North Korea Fires Suspected Long-Range ICBM Missile

North Korea Fires Suspected Long-Range ICBM Missile

( – While the United States and Europe combat Russian President Vladimir Putin’s Ukraine invasion, the Biden administration has not made North Korea a priority. Since January, the Hermit Kingdom has conducted numerous missile tests designed to show off its emerging military capabilities as well as test a new, larger, more powerful, nuclear-capable Intercontinental Ballistic Missile (ICBM). That’s despite crushing economic sanctions and internal struggles during the COVID-19 pandemic.

North Korea hasn’t fired a full-range ICBM since November 2017, but experts believe the Hwasong-17 is capable of delivering a nuclear blow anywhere inside the Continental United States. Now, a new missile is raising concerns North Korea’s military potency is strengthening, and there may not be much the US can do to stop it.

North Korea Fires New ICBM

On Thursday, March 24, North Korea launched a missile Japan believes was an ICBM. Prime Minister Fumio Kishida ordered the government to allocate resources to gather and analyze data from the launch, provide fast information to the public, and ensure safe shipping and air lanes. The prime minister’s office added it would take all precautions, including potential military contingencies.

Japan’s coast guard said the missile fell just 105 miles from northern Japan, just outside its exclusive economic zone. The defense ministry said it flew for approximately 71 minutes and traveled 683 miles.

Over the last several months, US and South Korean officials signaled North Korea planned to launch an ICBM test at full range.

On January 17, the small communist nation fired a Hwasong-12 intermediate-range ballistic missile. On February 26, just a few days after Russia invaded Ukraine, the rogue nation launched a first-stage rocket for the Hwasong-17 – an ICBM that could hit anywhere in the US. It conducted tests again on March 4, 16, and 20.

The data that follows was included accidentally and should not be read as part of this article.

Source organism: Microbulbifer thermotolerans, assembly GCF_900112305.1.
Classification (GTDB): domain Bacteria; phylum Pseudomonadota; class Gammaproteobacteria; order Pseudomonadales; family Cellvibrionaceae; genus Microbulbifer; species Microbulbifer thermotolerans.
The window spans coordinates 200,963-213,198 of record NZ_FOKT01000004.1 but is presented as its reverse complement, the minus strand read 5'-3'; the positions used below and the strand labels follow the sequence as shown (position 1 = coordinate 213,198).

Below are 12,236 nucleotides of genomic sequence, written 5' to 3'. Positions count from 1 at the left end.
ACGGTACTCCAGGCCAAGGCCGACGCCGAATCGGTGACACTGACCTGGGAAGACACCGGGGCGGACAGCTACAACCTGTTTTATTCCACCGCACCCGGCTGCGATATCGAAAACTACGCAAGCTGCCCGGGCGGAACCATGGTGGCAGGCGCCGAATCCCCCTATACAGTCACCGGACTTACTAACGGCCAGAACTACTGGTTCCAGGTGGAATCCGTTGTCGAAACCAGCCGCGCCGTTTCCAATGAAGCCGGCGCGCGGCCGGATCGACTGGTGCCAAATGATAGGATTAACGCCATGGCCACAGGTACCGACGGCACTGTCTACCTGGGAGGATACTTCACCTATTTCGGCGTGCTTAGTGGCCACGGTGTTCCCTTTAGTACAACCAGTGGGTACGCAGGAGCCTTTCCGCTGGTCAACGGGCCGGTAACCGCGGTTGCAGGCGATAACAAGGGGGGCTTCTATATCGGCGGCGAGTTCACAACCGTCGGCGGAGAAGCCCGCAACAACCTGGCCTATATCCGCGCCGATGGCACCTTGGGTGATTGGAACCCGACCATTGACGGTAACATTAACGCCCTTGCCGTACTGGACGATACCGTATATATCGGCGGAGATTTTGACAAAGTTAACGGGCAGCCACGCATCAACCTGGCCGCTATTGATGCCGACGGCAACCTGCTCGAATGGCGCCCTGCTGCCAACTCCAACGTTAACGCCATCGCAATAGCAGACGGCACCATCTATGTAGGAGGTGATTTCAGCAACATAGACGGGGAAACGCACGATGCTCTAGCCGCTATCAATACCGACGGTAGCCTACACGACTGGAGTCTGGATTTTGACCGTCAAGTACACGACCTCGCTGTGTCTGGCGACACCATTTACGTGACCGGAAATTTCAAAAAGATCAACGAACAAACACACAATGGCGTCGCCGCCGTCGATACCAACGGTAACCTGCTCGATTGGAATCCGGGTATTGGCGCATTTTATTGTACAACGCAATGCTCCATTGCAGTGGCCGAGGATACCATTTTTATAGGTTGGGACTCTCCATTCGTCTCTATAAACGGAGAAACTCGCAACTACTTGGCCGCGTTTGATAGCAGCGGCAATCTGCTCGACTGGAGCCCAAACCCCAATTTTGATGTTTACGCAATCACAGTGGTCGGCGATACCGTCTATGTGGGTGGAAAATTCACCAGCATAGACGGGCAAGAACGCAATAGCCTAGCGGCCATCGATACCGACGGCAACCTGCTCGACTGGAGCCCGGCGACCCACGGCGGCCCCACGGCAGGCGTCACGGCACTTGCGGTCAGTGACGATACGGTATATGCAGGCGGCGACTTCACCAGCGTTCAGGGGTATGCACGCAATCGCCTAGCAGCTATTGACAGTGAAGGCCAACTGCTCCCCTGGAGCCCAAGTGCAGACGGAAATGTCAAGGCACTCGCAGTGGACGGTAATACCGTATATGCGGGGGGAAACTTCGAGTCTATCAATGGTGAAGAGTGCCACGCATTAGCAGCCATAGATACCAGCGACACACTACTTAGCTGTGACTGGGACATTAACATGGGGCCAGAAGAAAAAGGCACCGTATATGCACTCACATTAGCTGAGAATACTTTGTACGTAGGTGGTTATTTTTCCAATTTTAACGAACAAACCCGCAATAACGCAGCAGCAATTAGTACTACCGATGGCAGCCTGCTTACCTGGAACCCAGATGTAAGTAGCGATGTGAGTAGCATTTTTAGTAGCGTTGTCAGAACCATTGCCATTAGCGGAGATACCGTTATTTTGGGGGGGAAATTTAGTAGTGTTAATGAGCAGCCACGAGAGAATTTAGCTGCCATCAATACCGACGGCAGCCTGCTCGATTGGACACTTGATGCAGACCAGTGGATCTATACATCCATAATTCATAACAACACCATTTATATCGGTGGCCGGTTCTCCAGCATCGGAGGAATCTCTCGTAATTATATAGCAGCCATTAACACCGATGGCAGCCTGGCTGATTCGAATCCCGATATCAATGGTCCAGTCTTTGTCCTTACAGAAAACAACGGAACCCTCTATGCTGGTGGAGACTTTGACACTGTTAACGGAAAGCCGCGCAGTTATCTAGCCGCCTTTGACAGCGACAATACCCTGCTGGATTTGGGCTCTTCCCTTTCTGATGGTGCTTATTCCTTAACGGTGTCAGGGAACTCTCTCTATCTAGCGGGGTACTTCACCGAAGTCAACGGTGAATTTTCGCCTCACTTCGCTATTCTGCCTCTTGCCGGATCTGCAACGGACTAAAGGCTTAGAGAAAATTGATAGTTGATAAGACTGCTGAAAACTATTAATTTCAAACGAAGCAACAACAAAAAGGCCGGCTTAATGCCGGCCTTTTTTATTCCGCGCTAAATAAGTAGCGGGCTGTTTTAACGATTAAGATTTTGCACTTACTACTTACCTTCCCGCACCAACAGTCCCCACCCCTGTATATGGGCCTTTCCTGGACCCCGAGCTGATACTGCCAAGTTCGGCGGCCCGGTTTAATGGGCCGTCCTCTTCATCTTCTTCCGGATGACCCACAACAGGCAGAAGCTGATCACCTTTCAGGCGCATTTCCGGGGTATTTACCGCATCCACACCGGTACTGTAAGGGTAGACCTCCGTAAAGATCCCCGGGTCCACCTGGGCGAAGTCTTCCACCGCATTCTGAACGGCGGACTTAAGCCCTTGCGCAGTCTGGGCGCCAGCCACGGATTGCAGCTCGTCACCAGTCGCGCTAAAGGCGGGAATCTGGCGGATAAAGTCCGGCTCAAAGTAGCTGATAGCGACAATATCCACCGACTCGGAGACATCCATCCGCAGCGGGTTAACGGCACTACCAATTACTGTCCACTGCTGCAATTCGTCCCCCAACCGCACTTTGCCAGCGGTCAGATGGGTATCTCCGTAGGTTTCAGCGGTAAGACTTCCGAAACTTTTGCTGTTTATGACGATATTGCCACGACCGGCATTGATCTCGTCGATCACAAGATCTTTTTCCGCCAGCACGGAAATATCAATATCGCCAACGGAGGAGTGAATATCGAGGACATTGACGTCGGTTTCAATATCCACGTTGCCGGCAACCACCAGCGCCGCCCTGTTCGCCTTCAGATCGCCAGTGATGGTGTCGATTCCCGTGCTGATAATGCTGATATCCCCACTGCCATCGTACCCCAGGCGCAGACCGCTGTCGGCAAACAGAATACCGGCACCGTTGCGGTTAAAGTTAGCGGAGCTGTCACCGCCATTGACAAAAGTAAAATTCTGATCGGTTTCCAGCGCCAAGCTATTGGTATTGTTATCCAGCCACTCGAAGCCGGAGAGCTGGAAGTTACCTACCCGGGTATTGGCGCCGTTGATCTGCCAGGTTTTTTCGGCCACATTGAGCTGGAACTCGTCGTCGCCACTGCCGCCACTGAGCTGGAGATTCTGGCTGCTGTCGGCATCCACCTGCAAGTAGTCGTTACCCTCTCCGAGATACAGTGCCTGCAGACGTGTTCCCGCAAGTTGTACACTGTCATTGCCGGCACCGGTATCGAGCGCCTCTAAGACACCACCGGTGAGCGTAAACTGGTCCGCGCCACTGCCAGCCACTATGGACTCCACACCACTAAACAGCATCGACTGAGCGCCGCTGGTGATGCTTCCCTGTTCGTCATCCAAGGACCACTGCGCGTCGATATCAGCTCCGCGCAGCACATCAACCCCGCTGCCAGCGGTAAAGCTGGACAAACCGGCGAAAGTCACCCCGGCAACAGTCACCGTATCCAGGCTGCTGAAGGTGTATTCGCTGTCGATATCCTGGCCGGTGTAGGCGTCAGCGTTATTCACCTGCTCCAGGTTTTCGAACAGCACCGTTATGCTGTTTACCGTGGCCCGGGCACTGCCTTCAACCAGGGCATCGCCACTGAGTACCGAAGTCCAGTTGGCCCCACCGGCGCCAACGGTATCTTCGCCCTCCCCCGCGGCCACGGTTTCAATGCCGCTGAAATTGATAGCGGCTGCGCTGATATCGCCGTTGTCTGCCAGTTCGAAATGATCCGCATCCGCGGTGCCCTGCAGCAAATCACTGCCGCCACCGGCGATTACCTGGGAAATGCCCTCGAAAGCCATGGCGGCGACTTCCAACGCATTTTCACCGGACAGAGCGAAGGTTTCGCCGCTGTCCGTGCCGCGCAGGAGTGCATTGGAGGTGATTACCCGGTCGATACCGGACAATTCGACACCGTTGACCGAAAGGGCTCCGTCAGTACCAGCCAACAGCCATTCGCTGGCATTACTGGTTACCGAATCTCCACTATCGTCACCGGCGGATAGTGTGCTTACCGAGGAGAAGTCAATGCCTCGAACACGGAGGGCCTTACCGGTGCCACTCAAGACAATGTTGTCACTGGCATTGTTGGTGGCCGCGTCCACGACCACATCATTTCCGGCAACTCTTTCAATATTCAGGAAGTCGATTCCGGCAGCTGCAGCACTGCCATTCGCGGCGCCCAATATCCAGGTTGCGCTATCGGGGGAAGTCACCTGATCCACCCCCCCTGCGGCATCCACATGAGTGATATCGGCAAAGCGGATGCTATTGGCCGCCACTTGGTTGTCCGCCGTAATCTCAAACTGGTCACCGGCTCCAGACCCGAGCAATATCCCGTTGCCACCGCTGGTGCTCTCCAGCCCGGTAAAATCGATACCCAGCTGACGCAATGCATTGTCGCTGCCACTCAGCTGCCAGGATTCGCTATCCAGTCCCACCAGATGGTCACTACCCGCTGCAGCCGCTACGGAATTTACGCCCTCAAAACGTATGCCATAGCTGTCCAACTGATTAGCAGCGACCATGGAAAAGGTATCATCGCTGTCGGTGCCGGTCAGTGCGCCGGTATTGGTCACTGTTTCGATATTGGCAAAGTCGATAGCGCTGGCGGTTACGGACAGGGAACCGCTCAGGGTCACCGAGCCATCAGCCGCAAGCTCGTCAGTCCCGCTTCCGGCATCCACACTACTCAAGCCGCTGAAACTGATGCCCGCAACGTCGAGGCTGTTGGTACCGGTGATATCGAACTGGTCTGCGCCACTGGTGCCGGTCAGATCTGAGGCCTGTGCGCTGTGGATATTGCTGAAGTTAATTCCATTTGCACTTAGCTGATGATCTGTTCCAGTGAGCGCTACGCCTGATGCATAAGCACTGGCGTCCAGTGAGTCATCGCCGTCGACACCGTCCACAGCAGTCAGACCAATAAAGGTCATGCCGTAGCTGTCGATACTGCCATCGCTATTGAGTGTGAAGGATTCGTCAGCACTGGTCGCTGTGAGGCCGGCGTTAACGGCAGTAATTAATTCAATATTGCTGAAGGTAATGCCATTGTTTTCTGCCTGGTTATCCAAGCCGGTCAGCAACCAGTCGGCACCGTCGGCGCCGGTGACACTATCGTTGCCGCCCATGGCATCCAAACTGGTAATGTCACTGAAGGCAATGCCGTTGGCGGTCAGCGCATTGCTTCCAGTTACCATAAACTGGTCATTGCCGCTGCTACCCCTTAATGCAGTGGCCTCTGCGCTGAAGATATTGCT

New Missile Called a Monster

In October 2020, Kim Jong-un shocked the world when he revealed the pause of long-range missile tests was over and showed the massive Hwasong-17 missile for the first time. The missile can carry multiple nuclear warheads. The smaller Hwasong-15 can travel for approximately 8,080 miles, and the new larger missile can travel higher and farther.

The United Nations banned North Korea from building or testing ICBMs, and Kim Jong-un’s nation continues to face grueling economic sanctions for its pursuit of the military technology. Regardless of the crippling economic crisis the country faces, North Korea claims it must produce nuclear capabilities as a necessary deterrent to nuclear war.

What will the United States do in response?

The Biden administration is likely to repeat the pattern of issuing condemnations, adding more economic sanctions, suggesting more diplomacy is needed, and dialogue with China in hopes Chinese President Xi Jinping will exert pressure on Kim. After Thursday’s launch, the US called it a violation of the UN Security Council resolutions. UN Secretary-General Antonio Guterres labeled the launch an escalation of tensions.

So, will economic pressure or diplomacy work?

It hasn’t to this point.

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